Cebu kids play football despite the odds

By Narciso Tapia,
For Yahoo! Southeast Asia

Before the Azkals popularized football in this country, a group of kids in Cebu City already made the sport their life and are reaping awards for it.

Meet the ANS/Pomeroy, Abellana National High School's football team and winner of several regional and national football championships.

Team members buy their footwear from flea markets or secondhand stores, and there are no water jugs, Gatorade, or snacks during football practice.

Francis Ramirez, the team's coach, said his players make do with used shoes, sometimes with holes due to repeated use.

For the boys, Ramirez added, being lucky is finding wearable shoes in secondhand stores or getting footwear donations from parents of players in other teams.

At one practice, one kid was wearing a black shoe on his right foot and a white one from another pair on the left.

"Naa ganiy uban diha, nagpuyo ra sa tolda (There are some players who live in tents)," said Ramirez.

Some alumni would give occasional donations but the main constant support the team gets, usually in the form of snacks during the game and uniforms, is from a Good Samaritan by the name of Carl Veloso, who is not even an alumnus of the school and has a son who plays in one of the opposing teams.

Abellana National High School provides monetary support to the team but it's far from enough.

The greatest fear of players is getting injured because families of team members do not have money for treatment or hospitalization.

There was one tournament when one player suffered a leg fracture. "Nangutana intawn ang bata kung, 'Kalakaw pa ko ani coach?' (The kid asked me, 'Would I be able to walk again, coach?')"

Luckily, the organizers shouldered the expense for the player's treatment and he was able to play again after a long period of recovery.

In some of the team's major wins, the coaching staff would use money from their own pockets to treat the boys to a simple celebration.

"Dili malikayan na mokuot jud mi sa among bulsa para lang nay pahalipay sa mga bata (We can't help but spend our own money just to give the kids a little treat to make them happy)," Ramirez revealed.

The team is sometimes invited to compete outside Cebu but players cannot afford the fare and accommodation costs.

"Mao nay sakit sa mga team sa Philippines, walay exposure (That's the problem with teams in the Philippines, they're not given exposure)," Ramirez observed.

They only get to join tournaments in other places when the organizers defray their travel expenses.

Despite the odds, the ANS/Pomeroy team manages to survive and win over its private school counterparts as well as older teams in exhibition and men's open tournaments.

Representatives from colleges in Cebu and the National Capital Region would observe the team practice and scout for prospective players.

Some players end up in private colleges as varsity scholars, bringing some relief to their parents who struggle to make ends meet.

Other former Pomeroy players become "Little Azkals" or "Teen Askals," the younger versions of the Philippine national team.

Carlito, a barangay volunteer, has two children currently playing for the Pomeroys.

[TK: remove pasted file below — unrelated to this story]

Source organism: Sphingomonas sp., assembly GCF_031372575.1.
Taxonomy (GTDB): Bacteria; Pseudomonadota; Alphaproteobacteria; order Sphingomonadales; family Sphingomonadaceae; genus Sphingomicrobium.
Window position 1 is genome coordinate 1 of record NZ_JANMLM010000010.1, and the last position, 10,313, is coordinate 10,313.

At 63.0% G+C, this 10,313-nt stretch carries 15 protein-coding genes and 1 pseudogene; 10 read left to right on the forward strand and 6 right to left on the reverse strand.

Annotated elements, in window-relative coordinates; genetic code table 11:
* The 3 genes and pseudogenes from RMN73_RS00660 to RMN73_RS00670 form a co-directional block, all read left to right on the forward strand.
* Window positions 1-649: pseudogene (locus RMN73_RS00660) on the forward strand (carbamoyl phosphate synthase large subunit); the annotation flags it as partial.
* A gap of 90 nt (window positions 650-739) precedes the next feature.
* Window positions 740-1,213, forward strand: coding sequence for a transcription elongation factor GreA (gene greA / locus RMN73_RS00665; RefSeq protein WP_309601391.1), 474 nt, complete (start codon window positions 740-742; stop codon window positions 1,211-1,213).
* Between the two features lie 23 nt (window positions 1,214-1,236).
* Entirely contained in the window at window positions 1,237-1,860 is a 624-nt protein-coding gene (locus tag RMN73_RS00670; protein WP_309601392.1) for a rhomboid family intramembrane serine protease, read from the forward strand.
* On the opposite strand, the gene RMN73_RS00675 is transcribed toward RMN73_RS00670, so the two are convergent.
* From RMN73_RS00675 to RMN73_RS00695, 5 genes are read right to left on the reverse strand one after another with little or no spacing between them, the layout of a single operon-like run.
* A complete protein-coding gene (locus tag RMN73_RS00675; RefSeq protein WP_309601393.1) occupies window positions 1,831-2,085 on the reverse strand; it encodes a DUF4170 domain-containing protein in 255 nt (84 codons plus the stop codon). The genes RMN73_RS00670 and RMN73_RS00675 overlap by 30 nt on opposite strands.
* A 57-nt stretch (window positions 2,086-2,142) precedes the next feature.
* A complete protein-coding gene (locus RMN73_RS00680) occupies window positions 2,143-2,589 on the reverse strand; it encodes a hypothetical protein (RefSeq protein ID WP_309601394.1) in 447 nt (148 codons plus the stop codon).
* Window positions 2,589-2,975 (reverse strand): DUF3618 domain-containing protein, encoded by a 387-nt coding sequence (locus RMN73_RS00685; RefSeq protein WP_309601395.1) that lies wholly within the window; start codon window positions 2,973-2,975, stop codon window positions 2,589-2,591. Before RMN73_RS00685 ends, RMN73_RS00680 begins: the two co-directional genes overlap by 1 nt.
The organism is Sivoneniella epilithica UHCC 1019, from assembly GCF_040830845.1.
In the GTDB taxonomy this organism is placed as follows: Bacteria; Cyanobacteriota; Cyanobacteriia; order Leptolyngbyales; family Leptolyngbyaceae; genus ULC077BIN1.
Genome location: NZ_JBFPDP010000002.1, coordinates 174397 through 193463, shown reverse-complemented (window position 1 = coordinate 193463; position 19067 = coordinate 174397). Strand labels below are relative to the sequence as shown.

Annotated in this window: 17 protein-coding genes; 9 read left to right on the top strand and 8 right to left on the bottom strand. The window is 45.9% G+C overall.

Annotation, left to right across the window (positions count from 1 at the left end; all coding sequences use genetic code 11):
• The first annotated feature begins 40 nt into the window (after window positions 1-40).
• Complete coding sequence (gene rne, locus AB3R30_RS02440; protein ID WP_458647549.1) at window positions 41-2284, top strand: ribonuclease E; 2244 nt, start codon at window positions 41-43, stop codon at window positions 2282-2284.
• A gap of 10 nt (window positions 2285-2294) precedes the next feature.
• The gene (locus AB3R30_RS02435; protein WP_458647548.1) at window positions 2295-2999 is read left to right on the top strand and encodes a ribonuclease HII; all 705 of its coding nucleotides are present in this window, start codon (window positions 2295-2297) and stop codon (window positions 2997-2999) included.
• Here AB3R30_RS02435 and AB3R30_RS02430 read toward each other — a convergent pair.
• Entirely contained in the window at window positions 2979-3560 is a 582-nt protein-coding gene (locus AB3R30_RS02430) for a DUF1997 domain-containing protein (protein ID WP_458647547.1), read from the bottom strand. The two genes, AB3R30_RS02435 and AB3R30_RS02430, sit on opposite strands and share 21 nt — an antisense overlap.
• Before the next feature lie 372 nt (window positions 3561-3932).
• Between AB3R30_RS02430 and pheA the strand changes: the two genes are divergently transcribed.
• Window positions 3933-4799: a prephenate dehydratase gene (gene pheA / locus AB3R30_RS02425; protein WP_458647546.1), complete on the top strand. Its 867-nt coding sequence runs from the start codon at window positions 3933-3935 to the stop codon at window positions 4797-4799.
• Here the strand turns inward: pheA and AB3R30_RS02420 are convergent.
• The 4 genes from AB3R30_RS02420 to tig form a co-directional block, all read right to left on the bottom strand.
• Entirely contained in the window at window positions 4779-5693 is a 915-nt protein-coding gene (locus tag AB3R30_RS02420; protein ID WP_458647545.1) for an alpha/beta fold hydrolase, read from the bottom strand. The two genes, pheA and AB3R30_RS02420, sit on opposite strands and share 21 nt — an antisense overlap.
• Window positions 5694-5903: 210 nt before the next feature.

Another son was a former member of the Pomeroy team and is now a college varsity player. He said he watches his sons at practice and during actual games since he fully supports their chosen sport.

He revealed: "Hilig jud nila. Ok man sad nay sport kay sa maadto sa laing lugar (They are really fond of this. I'm glad they engage in this sport rather than pick up a vice)."

According to Ramirez, team training and development is a long-term process. The school search for players that will make up the team starting in the elementary level. The coach keeps an eye on kids studying in the Cebu City Central School who also play football.

He said some kids have a talent for the sport and they just need their skills honed.

A pool of potential ANS/Pomeroy players is chosen from elementary team. These kids make up the 12-under team and as they proceed to high school at Abellana, they are elevated to the 14-under team together with a few other players.

They practice together with the 17-under team, whose members might come from the 14-under team. Practice time is usually 2 to 3 hours a day late in the afternoon.

Abellana's special program for sports enhances the bonding and camaraderie between teammates.

At every year level, two sections are assigned to athletes so teammates become classmates. In and out of the playing field, they face various challenges together, further strengthening their team.

In addition, players are also allowed to cross-train in another sport like sepak takraw or basketball to enhance their athleticism and skills.

"Para mupaspas ang agility ug ma-develop ang uban sense (Players become more agile and the other senses are developed)," Ramirez explained.

As far as Ramirez knows, the Abellana football team has been there since the 60s. In 2007, the team became known as the ANS/Pomeroys.

Rogelio, who has been with ANS/Pomeroy for six years, answered "Messi" when asked about his favorite football player.

He was referring to Lionel Messi, international football player for FC Barcelona and Argentina.

Rogelio, 15, joined the team upon the prodding of his cousins who were former ANS/Pomeroy players. At a young age of 9, his heart was already into football. He was encouraged to join while watching his cousins practice in the Cebu City Sports Center.

"Nasuya ko nila. Lingaw man sila (I envied them. They have so much fun)," he said.

If being an askal, which is short for "asong kalye" and translates to street dog and the basis for the naming of the Philippine football team Azkals, means being tenacious and resilient, then indeed the ANS/Pomeroys are Cebu's Azkals and possibly the future Philippine football team.